Oh, to Fly Like a Bird
Posted by hyperpat on September 11, 2006
The personal air car has been a dream for a very long time. Within ten years of Kitty Hawk, the first flying car was designed and built (although it never flew). As the saying goes, what happened? How come we don’t have one in every driveway today?
The first part of the reason is purely technical. Vehicles that can act like planes or helicopters at one moment and like normal cars the next are not simple mechanical things to design. Power plant issues, size constraints, materials that can take the stresses, simple operator controls, noise, all contribute to the difficulty. Economics comes next. A vehicle like this would necessarily be, at least at first roll-out, extraordinarily expensive. And until there was a mass market for them, there would be little mechanism to drive the price down (a typical chicken-and-egg problem, just like the one facing fuel-cell powered cars right now). So don’t look for one in your local showroom for $20,000 any time soon.
But the biggest headache is safety. The average person is not an airline pilot. He doesn’t have the training, he probably has no clue as to the ‘rules-of-road’ in the air, nor has he ever had to communicate via two-way radio with someone who will direct every aspect of his flight. And at least so far, the FAA is not going to sign off on any aircar that lands or flies to some point other than an airfield. With pretty good reason. Can you just imagine what it would be like in, say, Chicago, when two million commuters fly up in the sky at eight AM in their VTOL skycars, all heading for downtown, without flight plans, without navigation other than compass and eyes, without some central dispatch agency directing all this traffic? Not even counting the problem of ensuring minimum height for these craft to make sure they clear things like telephone wires and skyscrapers, the collision potential isn’t just high, it’s a dead certainty.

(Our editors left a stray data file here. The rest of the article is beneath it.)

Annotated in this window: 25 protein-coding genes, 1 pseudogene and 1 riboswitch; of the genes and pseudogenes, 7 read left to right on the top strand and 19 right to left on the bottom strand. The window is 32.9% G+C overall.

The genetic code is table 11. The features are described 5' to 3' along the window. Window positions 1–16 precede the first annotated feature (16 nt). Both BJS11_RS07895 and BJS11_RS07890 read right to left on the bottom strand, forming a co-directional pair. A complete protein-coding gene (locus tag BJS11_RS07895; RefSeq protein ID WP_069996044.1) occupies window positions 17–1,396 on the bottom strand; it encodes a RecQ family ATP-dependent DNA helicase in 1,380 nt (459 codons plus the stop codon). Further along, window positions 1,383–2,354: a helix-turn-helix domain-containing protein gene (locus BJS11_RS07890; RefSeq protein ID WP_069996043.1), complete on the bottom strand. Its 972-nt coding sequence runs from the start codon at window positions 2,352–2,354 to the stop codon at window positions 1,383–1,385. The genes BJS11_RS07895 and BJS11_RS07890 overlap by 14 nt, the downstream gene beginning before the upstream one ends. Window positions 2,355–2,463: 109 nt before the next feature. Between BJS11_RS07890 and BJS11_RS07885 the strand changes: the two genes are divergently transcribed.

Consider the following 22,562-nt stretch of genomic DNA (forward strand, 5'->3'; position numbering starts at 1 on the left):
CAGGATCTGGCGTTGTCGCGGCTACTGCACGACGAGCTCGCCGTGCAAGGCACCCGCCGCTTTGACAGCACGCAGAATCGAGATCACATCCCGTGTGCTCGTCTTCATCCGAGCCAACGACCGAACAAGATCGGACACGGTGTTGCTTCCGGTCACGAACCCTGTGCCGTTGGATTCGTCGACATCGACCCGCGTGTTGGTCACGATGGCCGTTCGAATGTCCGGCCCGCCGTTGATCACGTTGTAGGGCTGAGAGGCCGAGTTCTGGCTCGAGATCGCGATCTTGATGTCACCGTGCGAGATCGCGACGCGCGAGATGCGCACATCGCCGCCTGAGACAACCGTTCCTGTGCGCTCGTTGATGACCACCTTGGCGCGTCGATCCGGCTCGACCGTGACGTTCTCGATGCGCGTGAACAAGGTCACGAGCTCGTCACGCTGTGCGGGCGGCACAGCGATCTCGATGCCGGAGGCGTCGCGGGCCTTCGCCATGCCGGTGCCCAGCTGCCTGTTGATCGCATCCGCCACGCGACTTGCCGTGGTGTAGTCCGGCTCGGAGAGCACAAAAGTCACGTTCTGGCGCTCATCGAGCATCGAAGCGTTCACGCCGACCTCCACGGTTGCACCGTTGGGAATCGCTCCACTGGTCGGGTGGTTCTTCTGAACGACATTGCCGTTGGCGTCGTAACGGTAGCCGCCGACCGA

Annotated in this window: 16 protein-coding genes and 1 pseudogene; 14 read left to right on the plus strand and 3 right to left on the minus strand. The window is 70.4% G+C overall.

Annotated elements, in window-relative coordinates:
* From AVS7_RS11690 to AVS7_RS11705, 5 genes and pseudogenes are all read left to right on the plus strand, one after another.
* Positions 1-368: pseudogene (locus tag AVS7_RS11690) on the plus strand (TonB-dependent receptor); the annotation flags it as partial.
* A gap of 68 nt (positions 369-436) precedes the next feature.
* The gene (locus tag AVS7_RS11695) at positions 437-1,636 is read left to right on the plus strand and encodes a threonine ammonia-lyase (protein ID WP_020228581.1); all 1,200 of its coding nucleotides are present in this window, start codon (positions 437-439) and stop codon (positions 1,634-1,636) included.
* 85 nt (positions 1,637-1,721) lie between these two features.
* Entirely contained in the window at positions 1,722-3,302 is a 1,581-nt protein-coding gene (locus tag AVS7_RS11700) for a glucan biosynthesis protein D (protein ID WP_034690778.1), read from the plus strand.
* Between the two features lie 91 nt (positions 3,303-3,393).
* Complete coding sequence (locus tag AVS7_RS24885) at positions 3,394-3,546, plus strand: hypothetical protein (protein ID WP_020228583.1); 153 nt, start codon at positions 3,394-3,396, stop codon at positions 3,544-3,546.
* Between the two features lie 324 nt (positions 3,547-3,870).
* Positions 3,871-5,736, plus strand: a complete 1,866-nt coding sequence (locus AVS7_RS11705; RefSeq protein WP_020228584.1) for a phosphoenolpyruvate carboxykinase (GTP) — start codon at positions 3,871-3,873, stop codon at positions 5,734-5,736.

Robert Heinlein, in Methuselah’s Children, first published in 1941, already recognized this problem, and envisioned that all such vehicles would actually be driven, not by their occupants, but by a central traffic computer. Poke in your desired destination to the onboard computer, and it would communicate with its big brother on the ground for routing info, and proceed to its destination while the occupants sat back and read the morning newspaper. Some aircars currently in design are working on something equivalent to this. Also being built in is automatic collision detection and avoidance circuitry, along with GPS tracking. Of course, all this ‘extra’ stuff just makes the price tag that much higher…
I’m afraid this is one ‘Buck Rogers’ type idea that won’t really become a reality much before Buck Rogers time – which was 2419 A. D.